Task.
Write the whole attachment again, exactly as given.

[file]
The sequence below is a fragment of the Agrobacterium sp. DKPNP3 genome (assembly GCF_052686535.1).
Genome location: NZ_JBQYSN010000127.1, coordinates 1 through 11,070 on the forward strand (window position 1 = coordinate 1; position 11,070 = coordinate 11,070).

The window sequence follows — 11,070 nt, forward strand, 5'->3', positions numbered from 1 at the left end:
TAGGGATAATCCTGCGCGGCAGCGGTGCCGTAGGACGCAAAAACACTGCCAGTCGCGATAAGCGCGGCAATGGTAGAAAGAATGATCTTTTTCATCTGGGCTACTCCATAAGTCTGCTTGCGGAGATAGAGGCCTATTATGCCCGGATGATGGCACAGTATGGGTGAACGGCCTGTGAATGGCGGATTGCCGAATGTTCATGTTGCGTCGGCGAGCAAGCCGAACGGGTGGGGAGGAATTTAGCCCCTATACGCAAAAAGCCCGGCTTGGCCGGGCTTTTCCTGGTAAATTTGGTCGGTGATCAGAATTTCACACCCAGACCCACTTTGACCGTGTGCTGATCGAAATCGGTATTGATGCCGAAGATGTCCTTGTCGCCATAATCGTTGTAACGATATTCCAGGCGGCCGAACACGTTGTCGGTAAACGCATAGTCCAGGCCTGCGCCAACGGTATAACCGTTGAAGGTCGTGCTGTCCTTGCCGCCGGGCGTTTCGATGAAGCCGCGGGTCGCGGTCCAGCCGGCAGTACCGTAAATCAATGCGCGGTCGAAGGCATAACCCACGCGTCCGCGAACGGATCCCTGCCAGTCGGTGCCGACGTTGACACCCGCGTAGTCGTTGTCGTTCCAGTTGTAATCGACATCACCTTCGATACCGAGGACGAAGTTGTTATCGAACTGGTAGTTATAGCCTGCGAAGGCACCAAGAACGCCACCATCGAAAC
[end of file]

The sequence below is a fragment of the Agrobacterium sp. DKPNP3 genome (assembly GCF_052686535.1).
Genome location: NZ_JBQYSN010000127.1, coordinates 1 through 11,070 on the forward strand (window position 1 = coordinate 1; position 11,070 = coordinate 11,070).

The window sequence follows — 11,070 nt, forward strand, 5'->3', positions numbered from 1 at the left end:
TAGGGATAATCCTGCGCGGCAGCGGTGCCGTAGGACGCAAAAACACTGCCAGTCGCGATAAGCGCGGCAATGGTAGAAAGAATGATCTTTTTCATCTGGGCTACTCCATAAGTCTGCTTGCGGAGATAGAGGCCTATTATGCCCGGATGATGGCACAGTATGGGTGAACGGCCTGTGAATGGCGGATTGCCGAATGTTCATGTTGCGTCGGCGAGCAAGCCGAACGGGTGGGGAGGAATTTAGCCCCTATACGCAAAAAGCCCGGCTTGGCCGGGCTTTTCCTGGTAAATTTGGTCGGTGATCAGAATTTCACACCCAGACCCACTTTGACCGTGTGCTGATCGAAATCGGTATTGATGCCGAAGATGTCCTTGTCGCCATAATCGTTGTAACGATATTCCAGGCGGCCGAACACGTTGTCGGTAAACGCATAGTCCAGGCCTGCGCCAACGGTATAACCGTTGAAGGTCGTGCTGTCCTTGCCGCCGGGCGTTTCGATGAAGCCGCGGGTCGCGGTCCAGCCGGCAGTACCGTAAATCAATGCGCGGTCGAAGGCATAACCCACGCGTCCGCGAACGGATCCCTGCCAGTCGGTGCCGACGTTGACACCCGCGTAGTCGTTGTCGTTCCAGTTGTAATCGACATCACCTTCGATACCGAGGACGAAGTTGTTATCGAACTGGTAGTTATAGCCTGCGAAGGCACCAAGAACGCCACCATCGAAAC